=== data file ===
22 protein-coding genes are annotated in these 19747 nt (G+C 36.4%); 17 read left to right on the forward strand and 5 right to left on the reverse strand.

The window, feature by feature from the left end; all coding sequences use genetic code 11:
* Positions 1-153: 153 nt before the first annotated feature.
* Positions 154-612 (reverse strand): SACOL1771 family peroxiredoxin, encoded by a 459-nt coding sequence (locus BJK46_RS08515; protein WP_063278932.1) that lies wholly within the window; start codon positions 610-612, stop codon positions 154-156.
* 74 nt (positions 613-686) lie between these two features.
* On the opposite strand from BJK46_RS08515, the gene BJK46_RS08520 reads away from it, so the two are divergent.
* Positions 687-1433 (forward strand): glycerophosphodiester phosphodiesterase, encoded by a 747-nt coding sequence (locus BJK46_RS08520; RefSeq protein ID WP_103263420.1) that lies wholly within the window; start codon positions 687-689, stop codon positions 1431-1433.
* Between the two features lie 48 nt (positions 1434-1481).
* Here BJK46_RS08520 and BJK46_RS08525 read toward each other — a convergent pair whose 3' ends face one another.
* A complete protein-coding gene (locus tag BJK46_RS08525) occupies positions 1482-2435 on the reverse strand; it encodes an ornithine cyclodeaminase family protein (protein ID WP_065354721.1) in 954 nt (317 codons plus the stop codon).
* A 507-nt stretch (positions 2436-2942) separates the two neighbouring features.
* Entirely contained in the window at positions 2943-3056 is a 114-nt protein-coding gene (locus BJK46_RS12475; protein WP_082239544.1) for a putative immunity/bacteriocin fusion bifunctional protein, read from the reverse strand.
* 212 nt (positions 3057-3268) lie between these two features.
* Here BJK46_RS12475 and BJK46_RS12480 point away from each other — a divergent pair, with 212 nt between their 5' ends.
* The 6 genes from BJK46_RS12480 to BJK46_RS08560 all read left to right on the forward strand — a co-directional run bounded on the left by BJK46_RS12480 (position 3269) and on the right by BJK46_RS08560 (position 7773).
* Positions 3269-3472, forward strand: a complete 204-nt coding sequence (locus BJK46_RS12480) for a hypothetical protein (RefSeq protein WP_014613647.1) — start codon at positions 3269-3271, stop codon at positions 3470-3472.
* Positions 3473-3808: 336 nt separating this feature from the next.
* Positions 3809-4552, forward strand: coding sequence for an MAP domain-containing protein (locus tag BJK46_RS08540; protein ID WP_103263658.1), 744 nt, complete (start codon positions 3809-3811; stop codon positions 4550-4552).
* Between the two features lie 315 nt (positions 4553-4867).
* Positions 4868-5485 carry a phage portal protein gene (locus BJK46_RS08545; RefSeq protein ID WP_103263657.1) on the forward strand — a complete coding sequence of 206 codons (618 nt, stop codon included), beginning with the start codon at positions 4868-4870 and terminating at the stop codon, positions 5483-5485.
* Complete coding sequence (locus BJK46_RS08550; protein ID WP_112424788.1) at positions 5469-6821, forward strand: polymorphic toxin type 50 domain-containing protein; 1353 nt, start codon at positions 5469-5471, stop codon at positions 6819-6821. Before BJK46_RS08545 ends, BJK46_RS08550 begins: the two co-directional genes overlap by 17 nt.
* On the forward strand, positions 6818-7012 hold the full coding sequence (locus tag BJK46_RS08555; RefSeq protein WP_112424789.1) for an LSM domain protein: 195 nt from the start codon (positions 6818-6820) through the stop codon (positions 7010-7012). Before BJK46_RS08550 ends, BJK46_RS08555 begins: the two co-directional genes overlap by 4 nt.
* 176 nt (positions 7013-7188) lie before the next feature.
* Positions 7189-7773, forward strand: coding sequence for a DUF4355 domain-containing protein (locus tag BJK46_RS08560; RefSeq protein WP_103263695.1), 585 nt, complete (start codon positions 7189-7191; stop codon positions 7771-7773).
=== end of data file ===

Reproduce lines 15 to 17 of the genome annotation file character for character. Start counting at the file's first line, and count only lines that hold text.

* The 6 genes from BJK46_RS12480 to BJK46_RS08560 all read left to right on the forward strand — a co-directional run bounded on the left by BJK46_RS12480 (position 3269) and on the right by BJK46_RS08560 (position 7773).
* Positions 3269-3472, forward strand: a complete 204-nt coding sequence (locus BJK46_RS12480) for a hypothetical protein (RefSeq protein WP_014613647.1) — start codon at positions 3269-3271, stop codon at positions 3470-3472.
* Positions 3473-3808: 336 nt separating this feature from the next.